The SSD (Western Digital SN730 NVMe 256 GB) which was removed in this article ("Replaced the SSD in my gaming PC") was put in the USB connection NVMe M.2 SSD case, but there is no place where it is not useful. I started thinking that I could use it to upgrade an old PC (Dell Inspiron 660s) to an SSD.
To begin with, Inspiron 660s does not have an M.2 slot, so it is not possible to use M.2 NVMe SSD as it is.
However, I found an adapter card that converts M.2 NVMe to PCIe. I ordered it immediately.
NVMe PCIe x4 x2 M.2 NGFF SSD to PCIe x1 Converter Adapter PCIe x1 to M.2 Full/Half Size
The Inspiron 660s has one PCIe x16 and one PCIe x1 slot, but since I have a graphics card in the PCIe x16 slot, I chose the one that supports PCIe x1. If there is room in the PCIe slot, it is likely to perform better with a card that supports PCIe x4.
Professional-oriented Standard Series PCI-Express x4 Connection M.2 Slot Extension Interface Board M.2-PCIE
I found out after ordering the above-mentioned adapter card, but old PC (chipset) does not support NVMe, and it is not possible to boot from NVMe SSD even if I use the above-mentioned adapter.
When I was about to give up, I found the information that the motherboard can be booted from NVMe SSD by using free software called Clover EFI bootloader, even if the motherboard does not support NVMe.
I tried it, and it worked, so here are the steps.
The work was carried out in the following manner.
I used the free software called "EaseUS Todo Backup Free" for the clone (duplicate) of HDD to SSD done in the later process. Since this software has a function to make a USB boot disk, you should make it beforehand.
Create a boot disk for the Clover EFI bootloader, which is the key to this work.
Download the latest version of the image (*.lzma) from the Clover EFI bootloader download page. It is compressed, so you can decompress it with 7-zip and so on to get an ISO format image file. You can write it to a USB stick using Rufus, for example.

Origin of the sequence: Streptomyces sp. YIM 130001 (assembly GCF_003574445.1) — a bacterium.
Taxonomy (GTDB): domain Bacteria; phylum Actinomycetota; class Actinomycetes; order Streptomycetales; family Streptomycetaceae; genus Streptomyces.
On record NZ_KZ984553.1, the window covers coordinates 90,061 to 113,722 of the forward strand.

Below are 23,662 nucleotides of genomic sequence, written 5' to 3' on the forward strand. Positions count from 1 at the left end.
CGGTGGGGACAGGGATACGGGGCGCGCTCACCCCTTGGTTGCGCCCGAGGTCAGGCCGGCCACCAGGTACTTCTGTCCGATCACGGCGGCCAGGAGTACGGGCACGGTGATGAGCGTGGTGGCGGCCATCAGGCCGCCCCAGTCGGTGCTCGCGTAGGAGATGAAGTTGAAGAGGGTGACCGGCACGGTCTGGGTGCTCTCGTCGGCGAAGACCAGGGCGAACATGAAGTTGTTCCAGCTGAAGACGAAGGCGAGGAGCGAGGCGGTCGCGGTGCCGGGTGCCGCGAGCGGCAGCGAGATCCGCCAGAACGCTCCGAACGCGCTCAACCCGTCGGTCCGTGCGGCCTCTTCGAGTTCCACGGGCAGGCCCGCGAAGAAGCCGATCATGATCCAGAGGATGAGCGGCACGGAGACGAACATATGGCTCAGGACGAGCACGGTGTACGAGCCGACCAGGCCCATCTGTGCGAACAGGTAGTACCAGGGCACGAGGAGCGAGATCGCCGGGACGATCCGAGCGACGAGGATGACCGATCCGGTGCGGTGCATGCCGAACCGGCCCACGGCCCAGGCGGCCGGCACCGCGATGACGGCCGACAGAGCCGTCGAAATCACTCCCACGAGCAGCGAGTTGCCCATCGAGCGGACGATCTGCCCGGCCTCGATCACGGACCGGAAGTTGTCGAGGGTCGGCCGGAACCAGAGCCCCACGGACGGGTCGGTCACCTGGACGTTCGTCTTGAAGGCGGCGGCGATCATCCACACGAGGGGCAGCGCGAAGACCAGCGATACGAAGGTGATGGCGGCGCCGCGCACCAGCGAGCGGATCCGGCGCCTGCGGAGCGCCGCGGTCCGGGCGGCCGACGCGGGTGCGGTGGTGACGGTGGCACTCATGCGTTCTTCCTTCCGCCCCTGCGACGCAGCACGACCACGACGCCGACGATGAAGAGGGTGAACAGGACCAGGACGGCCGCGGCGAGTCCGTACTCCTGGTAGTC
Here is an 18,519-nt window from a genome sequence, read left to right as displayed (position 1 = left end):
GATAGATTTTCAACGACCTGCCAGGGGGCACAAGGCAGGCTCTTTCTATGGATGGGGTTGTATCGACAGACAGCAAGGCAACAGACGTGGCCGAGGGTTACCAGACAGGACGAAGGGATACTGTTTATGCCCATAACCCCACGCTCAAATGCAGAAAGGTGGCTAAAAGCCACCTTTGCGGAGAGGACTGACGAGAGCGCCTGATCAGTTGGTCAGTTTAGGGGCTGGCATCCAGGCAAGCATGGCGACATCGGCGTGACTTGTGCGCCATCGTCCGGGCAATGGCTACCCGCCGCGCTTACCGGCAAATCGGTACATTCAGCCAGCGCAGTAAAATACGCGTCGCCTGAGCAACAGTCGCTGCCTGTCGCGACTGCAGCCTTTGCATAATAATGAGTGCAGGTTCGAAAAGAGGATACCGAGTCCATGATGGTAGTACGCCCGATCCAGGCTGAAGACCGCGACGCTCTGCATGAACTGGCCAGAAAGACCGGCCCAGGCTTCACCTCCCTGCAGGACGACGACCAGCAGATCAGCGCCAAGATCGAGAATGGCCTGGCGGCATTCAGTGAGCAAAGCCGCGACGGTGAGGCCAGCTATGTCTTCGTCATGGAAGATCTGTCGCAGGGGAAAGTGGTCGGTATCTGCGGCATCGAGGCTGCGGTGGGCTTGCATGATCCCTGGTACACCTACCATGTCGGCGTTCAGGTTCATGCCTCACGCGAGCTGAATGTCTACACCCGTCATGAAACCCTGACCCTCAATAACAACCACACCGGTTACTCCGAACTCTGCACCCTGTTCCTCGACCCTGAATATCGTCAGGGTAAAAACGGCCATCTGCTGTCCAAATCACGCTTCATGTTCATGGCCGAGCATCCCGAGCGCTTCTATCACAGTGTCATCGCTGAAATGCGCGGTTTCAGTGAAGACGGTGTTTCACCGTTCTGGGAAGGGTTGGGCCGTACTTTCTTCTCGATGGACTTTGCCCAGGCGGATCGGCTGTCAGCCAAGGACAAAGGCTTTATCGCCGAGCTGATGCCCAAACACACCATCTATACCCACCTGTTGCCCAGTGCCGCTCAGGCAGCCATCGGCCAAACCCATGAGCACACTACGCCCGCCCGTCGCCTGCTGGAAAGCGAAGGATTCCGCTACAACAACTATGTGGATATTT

By default, the driver for NVMe is disabled, so enable it. Concretely, move a file named "NvmExpressDxe.efi" in "\EFI\CLOVER\drivers\off" folder in the boot disk to "\EFI\CLOVER\drivers\UEFI" folder.
Install the NVMe SSD into NVMe SSD を the NVMe to PCIe conversion adapter card and insert the adapter card into a PCIe slot on the PC.
Boot the PC from the EaseUS Todo Backup boot disk that I previously created.
When the EaseUS Todo Backup screen appears, select "Clone" to duplicate the contents of the HDD to the SSD.
This time it was in the direction of a smaller capacity, but it adjusted automatically.
Turn off the PC and remove the EaseUS Todo Backup bootdisk and boot from the Clover EFI bootloader bootdisk.
I got an error when Secure Boot was enabled, so I disabled it in the BIOS settings.
If everything goes well, the screen for selecting the boot source will appear, and choose the SSD one. Because I didn't understand which one is SSD at first, I selected it by guesswork, and when Windows starts up, I confirmed whether the C drive is SSD or not, and repeated.
From now on, every time booting from the SSD, it will go through the Clover EFI bootloader.
It is now possible to boot Windows from the NVMe SSD.
Because the contents of HDD are no longer needed, I deleted all the partitions once using "EaseUS Partition Master Free", and made a new partition for data.
Finally, the benchmark result (by CrystalDiskMark) of the original HDD and the SSD which is newly added is posted.